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Green group questions beach renourishment costs, environmental effects

A local environmental group is questioning the need to spend millions of taxpayer dollars for beach renourishment work.

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Recent / Beach Nourishment

Shifting sand differs on developed, undeveloped beaches; Georgia

June 14th, 2016

Natural and undeveloped beaches should not be armored or modified with “nourishment,” as the sand-sharing system moves deposits from dune to beach in storms and back again. Normally following storms, beach sands are gradually returned to reform dunes.

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Study to deter Maui beach erosion finds offshore sand

June 6th, 2016

300,000 cubic yards of sand have been discovered off Kahana Bay in April, and this offshore sand is intended to be dredged to re-nourish eroding beaches in west Maui.

Read More

Danger in the sand: Miami beach votes to secure control over sand

May 12th, 2016

The City of Miami Beach voted to secure some control over the donation of sand to its beaches- which are owned by the state of Florida.

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Where’s all the sand in La Jolla? CA

May 6th, 2016

La Jolla beaches in Southern California, present an erosion level that has surprised residents and visitors this spring.

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Green group questions beach renourishment costs, environmental effects

April 11th, 2016

A local environmental group is questioning the need to spend millions of taxpayer dollars for beach renourishment work.

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Study: Sand nourishment linked to fewer marine life

April 4th, 2016

UC San Diego biologists who examined the biological impact of replenishing eroded beaches with offshore sand found that such beach replenishment efforts could have long-term negative impacts on coastal ecosystems.

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Hawaii bill to restore Waikiki Beach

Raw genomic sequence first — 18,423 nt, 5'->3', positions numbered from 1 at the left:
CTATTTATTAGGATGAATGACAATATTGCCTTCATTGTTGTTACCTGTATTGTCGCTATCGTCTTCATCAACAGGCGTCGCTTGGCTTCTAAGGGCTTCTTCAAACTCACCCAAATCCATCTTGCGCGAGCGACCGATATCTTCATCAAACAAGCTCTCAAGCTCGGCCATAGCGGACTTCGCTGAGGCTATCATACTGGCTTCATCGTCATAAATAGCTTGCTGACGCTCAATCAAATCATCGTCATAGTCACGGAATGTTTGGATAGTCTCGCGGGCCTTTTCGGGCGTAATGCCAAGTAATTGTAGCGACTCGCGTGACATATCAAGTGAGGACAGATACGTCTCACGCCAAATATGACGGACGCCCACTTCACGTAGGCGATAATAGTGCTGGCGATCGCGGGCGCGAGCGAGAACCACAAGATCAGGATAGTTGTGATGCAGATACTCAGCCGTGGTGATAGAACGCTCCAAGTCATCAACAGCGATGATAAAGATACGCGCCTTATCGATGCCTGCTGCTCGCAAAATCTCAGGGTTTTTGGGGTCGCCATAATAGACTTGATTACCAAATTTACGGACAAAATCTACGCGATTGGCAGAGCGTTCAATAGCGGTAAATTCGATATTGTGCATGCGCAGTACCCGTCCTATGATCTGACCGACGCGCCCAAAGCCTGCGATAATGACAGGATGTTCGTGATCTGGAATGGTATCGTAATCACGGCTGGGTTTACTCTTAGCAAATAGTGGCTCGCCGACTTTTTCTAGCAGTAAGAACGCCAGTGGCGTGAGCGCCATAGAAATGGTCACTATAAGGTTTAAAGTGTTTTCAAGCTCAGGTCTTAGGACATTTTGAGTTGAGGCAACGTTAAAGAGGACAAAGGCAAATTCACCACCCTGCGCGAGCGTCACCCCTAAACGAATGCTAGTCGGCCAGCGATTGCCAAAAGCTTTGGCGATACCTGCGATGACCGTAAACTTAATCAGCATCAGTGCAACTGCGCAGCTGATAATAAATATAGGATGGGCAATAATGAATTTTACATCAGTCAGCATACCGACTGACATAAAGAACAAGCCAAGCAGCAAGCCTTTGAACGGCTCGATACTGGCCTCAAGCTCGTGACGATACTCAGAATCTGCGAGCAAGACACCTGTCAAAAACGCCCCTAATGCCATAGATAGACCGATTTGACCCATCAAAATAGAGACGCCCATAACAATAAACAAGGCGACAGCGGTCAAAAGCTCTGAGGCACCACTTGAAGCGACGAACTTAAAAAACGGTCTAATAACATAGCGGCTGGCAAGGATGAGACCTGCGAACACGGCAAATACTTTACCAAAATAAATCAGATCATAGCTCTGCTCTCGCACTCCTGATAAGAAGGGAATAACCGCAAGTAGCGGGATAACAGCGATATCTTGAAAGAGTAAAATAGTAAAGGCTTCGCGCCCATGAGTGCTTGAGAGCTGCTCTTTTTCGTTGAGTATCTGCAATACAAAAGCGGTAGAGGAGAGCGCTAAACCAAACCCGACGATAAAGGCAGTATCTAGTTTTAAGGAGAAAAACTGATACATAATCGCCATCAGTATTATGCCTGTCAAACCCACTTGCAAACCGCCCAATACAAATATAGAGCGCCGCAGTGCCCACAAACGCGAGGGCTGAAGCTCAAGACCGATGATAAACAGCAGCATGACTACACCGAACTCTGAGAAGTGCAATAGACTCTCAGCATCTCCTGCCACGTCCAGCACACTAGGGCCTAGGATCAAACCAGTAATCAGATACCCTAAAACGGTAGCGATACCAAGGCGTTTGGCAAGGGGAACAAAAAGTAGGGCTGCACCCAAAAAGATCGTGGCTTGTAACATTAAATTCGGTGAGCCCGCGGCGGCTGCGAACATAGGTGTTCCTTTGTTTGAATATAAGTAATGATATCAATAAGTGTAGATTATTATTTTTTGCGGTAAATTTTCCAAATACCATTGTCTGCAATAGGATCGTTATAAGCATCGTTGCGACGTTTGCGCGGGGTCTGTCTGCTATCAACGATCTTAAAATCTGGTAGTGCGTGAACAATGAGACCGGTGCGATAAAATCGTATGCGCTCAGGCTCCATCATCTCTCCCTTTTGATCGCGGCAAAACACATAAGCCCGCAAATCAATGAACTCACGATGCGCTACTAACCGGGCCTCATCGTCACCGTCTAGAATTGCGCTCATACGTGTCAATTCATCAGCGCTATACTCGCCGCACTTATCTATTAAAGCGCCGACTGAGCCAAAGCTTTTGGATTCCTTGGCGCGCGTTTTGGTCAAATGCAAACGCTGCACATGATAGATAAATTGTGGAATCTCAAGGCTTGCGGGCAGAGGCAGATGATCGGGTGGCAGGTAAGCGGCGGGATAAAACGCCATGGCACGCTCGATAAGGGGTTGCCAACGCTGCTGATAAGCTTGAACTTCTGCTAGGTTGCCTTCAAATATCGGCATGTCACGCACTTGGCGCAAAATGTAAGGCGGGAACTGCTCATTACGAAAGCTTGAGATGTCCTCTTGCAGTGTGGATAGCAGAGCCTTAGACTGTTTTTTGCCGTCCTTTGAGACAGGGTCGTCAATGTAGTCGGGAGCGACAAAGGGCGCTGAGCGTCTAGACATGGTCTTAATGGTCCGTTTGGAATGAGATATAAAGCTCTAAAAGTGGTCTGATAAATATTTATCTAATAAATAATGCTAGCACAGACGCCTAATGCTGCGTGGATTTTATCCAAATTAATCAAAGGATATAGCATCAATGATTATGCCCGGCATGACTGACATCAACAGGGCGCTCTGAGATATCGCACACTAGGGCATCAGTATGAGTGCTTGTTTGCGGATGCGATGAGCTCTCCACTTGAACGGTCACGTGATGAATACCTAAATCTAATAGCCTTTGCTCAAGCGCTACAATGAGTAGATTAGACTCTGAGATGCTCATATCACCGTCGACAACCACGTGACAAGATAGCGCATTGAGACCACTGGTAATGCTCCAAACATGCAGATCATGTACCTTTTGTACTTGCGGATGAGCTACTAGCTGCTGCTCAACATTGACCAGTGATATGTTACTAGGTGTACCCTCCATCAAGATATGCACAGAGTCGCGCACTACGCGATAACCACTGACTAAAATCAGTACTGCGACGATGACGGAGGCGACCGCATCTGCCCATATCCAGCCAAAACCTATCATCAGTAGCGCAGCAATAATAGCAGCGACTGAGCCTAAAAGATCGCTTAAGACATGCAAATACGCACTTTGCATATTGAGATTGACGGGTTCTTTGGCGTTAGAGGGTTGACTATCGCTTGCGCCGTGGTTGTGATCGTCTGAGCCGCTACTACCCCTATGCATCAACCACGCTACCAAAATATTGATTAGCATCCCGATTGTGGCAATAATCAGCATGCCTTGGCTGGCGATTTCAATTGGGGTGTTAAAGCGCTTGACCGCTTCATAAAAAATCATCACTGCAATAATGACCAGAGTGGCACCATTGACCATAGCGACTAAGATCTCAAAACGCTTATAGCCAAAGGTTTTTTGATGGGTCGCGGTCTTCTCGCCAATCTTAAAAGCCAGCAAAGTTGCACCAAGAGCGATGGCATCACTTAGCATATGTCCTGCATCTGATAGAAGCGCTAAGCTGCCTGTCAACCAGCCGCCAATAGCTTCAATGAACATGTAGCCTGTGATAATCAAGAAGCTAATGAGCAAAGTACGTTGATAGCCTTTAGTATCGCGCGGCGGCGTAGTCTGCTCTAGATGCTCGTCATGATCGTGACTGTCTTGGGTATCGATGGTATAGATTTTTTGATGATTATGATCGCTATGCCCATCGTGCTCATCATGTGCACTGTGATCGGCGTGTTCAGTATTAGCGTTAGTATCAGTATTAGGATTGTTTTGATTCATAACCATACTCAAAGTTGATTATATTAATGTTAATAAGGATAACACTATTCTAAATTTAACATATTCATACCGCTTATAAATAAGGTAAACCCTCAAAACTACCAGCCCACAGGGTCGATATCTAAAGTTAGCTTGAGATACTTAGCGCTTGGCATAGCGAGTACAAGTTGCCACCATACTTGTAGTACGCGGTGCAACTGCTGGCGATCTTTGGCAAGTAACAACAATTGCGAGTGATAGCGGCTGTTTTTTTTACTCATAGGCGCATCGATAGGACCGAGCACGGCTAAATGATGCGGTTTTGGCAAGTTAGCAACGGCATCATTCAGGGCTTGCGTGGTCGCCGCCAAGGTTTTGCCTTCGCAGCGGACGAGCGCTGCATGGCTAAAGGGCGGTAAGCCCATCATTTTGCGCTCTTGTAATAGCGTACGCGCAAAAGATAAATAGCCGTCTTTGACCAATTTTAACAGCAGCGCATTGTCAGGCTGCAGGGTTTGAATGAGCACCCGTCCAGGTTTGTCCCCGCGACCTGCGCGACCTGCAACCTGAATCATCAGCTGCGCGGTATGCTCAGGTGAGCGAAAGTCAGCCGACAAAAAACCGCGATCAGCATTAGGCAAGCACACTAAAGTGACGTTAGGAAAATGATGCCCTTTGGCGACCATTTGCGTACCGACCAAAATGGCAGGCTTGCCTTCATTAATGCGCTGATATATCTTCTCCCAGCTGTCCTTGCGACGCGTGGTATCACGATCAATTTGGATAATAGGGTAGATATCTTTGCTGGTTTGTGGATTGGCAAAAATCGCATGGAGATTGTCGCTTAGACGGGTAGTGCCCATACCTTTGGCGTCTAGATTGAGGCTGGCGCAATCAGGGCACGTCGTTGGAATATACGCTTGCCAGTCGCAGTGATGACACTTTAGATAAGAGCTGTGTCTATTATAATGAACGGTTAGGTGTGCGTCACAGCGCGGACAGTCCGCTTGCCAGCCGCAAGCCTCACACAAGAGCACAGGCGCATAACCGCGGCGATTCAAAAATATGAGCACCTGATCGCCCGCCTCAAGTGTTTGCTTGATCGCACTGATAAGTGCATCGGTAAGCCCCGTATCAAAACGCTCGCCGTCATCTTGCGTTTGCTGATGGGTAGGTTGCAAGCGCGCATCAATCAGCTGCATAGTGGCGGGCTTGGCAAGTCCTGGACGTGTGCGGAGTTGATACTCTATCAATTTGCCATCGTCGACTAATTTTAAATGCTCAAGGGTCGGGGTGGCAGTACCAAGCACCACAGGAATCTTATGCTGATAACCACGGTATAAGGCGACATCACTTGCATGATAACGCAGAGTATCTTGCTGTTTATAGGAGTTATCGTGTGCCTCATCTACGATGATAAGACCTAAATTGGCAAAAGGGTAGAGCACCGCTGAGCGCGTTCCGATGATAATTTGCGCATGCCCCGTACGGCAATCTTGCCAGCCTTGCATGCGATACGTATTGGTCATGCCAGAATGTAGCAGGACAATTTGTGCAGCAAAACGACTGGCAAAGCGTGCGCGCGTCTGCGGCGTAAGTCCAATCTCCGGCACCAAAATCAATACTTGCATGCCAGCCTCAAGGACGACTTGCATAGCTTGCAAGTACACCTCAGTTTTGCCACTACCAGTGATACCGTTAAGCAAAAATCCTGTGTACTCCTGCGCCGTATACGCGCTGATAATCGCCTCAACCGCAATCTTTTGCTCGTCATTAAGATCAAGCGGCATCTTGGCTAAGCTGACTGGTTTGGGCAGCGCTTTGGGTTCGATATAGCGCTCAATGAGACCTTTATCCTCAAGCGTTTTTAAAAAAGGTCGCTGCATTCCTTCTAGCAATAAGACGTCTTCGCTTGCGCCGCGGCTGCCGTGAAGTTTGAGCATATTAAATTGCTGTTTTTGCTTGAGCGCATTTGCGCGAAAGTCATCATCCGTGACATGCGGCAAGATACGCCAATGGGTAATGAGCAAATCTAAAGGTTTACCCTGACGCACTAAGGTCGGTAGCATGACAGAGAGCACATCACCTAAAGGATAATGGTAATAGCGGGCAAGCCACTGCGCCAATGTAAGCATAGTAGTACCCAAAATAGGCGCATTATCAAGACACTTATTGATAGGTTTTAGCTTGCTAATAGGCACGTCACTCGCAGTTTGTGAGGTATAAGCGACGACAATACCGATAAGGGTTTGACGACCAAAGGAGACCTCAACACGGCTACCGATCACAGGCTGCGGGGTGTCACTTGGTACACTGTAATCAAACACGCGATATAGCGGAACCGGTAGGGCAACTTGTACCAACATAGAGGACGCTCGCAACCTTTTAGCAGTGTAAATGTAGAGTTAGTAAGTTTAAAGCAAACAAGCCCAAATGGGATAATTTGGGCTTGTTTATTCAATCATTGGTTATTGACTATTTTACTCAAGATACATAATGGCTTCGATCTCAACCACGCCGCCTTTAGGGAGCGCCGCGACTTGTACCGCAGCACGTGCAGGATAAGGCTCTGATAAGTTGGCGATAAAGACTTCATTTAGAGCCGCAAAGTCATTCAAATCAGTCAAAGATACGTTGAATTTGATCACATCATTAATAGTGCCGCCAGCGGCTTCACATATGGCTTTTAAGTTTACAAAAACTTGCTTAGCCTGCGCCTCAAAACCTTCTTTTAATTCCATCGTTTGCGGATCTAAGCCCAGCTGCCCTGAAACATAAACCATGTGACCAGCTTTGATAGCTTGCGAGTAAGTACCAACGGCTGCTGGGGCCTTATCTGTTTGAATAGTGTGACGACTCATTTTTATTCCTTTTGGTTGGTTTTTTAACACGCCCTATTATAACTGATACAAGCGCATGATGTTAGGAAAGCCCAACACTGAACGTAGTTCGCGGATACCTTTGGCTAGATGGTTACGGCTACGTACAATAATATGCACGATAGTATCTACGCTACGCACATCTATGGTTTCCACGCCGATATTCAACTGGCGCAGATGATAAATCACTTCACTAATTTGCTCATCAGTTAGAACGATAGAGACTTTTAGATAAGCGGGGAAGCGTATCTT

March 3rd, 2016

Despite being one of Hawaii’s most iconic beaches, many visitors don’t know Waikiki Beach is actually an engineered beach that has been filled with imported sand. Waikiki has been facing erosion problems for years, and Hawaii lawmakers are pushing a bill to restore it…again. The state estimates that approximately 300,000 cubic yards of sand have been imported to Waikiki beaches over the past 75 years, often mined from other beaches in the state.

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Is there enough sand to go around?

February 1st, 2016

The sand we spread our towels on in visits to the Delaware beach towns was once at the bottom of the sea, before engineers pumped it onto the shoreline in a wave of beach replenishment projects.

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Fairhope continues to fight beach erosion, AL

January 15th, 2016

After a major beach replenishment effort in 2014, the city of Fairhope continues to fight erosion problems. The beach near the Pier Street boat ramp is losing about 10 percent of its sand each year. For the second year in a row, tons of sand have been lost at the public beach south of Pier Street. It’s an ongoing battle with Mother Nature.

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Coastal erosion needs our attention

January 4th, 2016

65 acres of Massachusetts coastline is carried away every year by raging storms and rising seas. That’s not a problem unless we build a house on the beach. Today, 40 percent of the commonwealth’s 1,500-mile shoreline is residentially occupied.

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Related Resources

Coastal Care junior
The World's Beaches
Sand Mining
One Percent